First things first, a company’s ideology can be traced back to its mission statement, philosophy, and code of ethics. Those three elements would serve as the framework for the operational values with which behaviors, decisions, and activities will be based upon.
Google, for instance, has a strong mission statement, “to organize the world’s information and make it universally accessible and useful.” Google’s business philosophy includes “fast is better than slow” and “democracy on the Web works.” Moreover, its most famous principle is “do no evil.” Those values encompass the overall business ideology, which is reflected in their products and strategies.
Zappos, on the other hand, has a strong consumer service philosophy, where every employee is given the prerogative to serve the customers beyond “textbook” performance. Every employee is given the discretion to serve customers with their best judgment.
For example, when a customer bought a pair of boots for her husband’s funeral, the Zappos employee sent her flowers on behalf of the company. Zappos’ strong business philosophy provides a strong foundation for employees to go the extra mile every single time without having to request for a supervisor’s approval.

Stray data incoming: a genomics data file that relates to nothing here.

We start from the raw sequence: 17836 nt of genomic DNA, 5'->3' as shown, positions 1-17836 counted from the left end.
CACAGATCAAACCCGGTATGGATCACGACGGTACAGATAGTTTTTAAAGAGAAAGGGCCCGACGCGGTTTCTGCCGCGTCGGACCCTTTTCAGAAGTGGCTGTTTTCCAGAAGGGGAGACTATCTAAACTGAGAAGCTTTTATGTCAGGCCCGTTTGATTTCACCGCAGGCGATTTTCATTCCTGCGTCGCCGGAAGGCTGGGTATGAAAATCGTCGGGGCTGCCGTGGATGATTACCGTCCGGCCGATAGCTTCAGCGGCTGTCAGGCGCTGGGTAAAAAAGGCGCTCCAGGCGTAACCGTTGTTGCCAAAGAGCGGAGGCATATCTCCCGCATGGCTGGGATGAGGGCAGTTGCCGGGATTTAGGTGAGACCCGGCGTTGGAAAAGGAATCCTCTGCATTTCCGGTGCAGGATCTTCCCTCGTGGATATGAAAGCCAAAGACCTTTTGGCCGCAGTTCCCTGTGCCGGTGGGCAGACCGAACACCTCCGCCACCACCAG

Under Steve Jobs, Apple operated under the philosophy of “not asking customers because they do not know what they want.” This innovation philosophy was responsible for the popularization of iPod, iPad, and iPhone. And —yes— Steve Jobs did change the history of how we buy and enjoy digital files, ranging from audio to video files, and communicate using mobile phones. This philosophy of “we know better than customers” remains Apple’s strong underlying ideology, which explains why their products are disruptive in the technology industry.
Google’s code of ethics or code of conduct further expands how to behave in specific situations, such as conflicts of interest, customer service, and confidentiality. Zappos and Nordstrom have the similar code of conduct about “going the extra mile” when dealing with the customers. As long as a customer’s best interest is taken care of, the decision is considered favorable.
With those three elements of business ideology as guidelines, employees can perform with more confidence. However, when a business is run by managers with different ideologies, conflicts would arise. The leader of the company, thus, is expected to mitigate differences, preferably long before they occur.
This would reduce the possibility of problematic ideological implementation right from the start.
A leader who acts according to the values would bring followers together like an orchestra conductor. Thus, being aware of the values at all times would greatly help in making everyday decisions.
Whenever an action is not based on the approved ideology, fix it on the spot. Don’t wait for the next performance meeting. This way, the team member would understand what should have been done differently.